These tags are often valuable for keeping track of what users say if you want to call attention to them later. For example, tracking insightful quotes or things users explicitly stated (needs/wants/suggestions) can help track them later.
These tags keep track of how the user’s workflow may differ from the official policy or workflow. For example, expectation refers to what the user expects when actions are taken (i.e., when you click “Next”), and Approach refers to what they do currently in terms of next steps.
You may want to exclude the “Variation” tag if you’re showing these tags publicly, as you do not want to advertise certain users do something different than official policy. However, “Variation” can be an important way to track when the user’s workflow differs from official policy or workflow.
Once these tags are established, then it’s time to talk with your notetakers.
Talking with your notetakers
The number one thing that you need to get across to your notetakers is that no matter what, notes come first before any tagging. Tagging your notes can occur afterward with no problem, but we can do nothing if you don’t have any notes.
Remember, metadata is “data about data”: if you don’t have any data, you can’t create any metadata about it.
However, assuming that they’re focused on notetaking first, they may tag some of the notes in real-time. Some tags, like “Quote, Suggestion, and Frustration,” can easily be added to the notes without much issue.
But the other thing you have to do is make sure everyone has a clear understanding of what each of these tags means and when you should use it. For example, mixing up “Confusion” and “Concern” may throw your initial analysis for a loop, but it’s not the end of the world if this happens because of the next step.
Revise and analyze
Because these tags may be coming from different notetakers (and you might not have had a chance to read over the notes yourself), you should take time after the interview or test to read over the existing notes and tags and figure out if they’re valid.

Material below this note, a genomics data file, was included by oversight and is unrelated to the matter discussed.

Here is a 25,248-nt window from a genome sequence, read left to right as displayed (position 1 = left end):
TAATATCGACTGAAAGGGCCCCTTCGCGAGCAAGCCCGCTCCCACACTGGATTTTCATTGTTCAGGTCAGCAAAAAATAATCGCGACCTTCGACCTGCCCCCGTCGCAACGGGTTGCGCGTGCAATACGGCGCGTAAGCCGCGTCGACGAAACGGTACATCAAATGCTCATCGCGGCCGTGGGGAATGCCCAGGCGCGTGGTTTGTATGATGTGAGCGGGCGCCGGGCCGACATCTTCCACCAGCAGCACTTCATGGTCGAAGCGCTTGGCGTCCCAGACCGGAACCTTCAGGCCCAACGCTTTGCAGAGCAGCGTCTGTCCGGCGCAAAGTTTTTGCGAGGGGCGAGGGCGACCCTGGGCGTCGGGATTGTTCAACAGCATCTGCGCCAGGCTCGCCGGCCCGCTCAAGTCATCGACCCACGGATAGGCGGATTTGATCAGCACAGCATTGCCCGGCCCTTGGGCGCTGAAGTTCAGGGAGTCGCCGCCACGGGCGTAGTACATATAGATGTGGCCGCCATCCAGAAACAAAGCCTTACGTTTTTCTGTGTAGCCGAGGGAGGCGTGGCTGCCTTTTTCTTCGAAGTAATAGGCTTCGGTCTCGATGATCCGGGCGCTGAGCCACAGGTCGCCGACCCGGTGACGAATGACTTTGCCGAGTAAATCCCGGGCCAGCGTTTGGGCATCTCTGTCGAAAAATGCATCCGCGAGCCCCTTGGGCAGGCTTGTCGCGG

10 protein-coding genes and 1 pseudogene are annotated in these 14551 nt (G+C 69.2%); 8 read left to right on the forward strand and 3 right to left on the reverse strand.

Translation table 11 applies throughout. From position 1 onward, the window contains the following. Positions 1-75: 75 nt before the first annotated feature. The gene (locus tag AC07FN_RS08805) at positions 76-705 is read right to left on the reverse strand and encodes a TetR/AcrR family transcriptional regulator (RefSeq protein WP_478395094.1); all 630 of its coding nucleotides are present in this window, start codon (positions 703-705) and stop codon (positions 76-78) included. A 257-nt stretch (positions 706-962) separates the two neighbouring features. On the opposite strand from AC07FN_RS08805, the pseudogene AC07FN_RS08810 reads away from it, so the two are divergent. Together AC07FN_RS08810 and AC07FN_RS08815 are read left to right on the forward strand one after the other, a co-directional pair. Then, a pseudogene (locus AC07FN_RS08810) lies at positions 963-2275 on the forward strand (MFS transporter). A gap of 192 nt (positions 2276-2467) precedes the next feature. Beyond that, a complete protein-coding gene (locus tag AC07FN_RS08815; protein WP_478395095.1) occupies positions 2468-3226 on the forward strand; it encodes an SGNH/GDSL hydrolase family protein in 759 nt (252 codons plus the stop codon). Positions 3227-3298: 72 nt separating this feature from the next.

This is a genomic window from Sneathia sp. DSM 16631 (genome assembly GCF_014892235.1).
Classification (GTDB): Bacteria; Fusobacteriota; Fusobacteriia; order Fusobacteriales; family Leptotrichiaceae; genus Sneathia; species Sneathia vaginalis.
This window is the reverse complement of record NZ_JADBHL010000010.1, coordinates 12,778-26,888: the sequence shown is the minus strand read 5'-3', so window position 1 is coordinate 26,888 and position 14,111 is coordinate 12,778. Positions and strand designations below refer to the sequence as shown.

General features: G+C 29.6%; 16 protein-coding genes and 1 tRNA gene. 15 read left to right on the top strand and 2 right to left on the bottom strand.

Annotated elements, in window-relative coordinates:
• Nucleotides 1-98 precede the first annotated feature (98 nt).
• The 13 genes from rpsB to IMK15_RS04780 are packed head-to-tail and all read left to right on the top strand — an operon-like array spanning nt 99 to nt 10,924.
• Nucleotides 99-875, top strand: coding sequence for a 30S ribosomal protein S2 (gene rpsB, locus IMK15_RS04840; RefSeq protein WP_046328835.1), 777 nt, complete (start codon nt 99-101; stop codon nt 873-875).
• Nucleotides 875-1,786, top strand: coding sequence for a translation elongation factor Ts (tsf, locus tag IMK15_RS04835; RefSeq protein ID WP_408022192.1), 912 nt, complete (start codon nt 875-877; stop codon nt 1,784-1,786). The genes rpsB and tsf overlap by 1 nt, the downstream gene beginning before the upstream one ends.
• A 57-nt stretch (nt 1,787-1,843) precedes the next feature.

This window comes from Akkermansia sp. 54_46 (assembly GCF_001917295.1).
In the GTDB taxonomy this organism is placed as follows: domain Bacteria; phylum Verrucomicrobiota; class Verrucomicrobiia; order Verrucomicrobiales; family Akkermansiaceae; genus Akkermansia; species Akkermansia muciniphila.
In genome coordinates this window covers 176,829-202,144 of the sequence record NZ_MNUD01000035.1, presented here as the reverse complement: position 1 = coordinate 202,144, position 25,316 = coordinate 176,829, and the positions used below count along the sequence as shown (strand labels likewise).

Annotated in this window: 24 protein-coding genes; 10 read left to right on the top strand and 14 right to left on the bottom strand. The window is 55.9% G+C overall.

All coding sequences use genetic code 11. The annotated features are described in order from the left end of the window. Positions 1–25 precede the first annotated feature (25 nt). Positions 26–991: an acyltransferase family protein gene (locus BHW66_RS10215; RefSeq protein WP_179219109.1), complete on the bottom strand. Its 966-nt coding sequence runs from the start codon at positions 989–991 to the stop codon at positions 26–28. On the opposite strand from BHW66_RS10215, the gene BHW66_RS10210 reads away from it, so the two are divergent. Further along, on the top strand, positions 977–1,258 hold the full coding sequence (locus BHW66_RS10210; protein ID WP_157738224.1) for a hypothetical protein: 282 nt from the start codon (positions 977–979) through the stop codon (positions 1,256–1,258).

This may sound like a lot of effort, but in reality, it’s just adding a step to your research findings analysis.
In fact, if you’ve kept up with tagging, this process might be a whole lot simpler due to a few reasons:
Your notetakers might have been able to capture a lot of good tags during the notetaking sessions
During the debrief, different notetakers reviewed their findings and made some progress in addressing things
Your notetakers (and yourself) can reach a consensus regarding tags much more manageable for later participants.
Doing this allows you to quickly review and check your tags to provide clarity and insights for your data analysis.
Adapting metadata for your data analysis
Sometimes, the least favorite part of the user research is staring at a big spreadsheet and trying to make sense of your results. This can be compounded by the fact that sometimes, you weren’t even present for some of these user interviews (if you’re part of a larger team). Keeping track of the metadata throughout this process might be a small extra step, but it can help analyze and make sense of data in a larger picture.
SO if you’ve ever found yourself tracking your user insights across an entire study, consider using tagging. It’s simple metadata that can nevertheless offer a ton of insight.
Kai Wong is a UX Specialist, Author, and Data Visualization advocate. His latest book, Data Persuasion, talks about learning Data Visualization from a Designer’s perspective and how UX can benefit Data Visualization.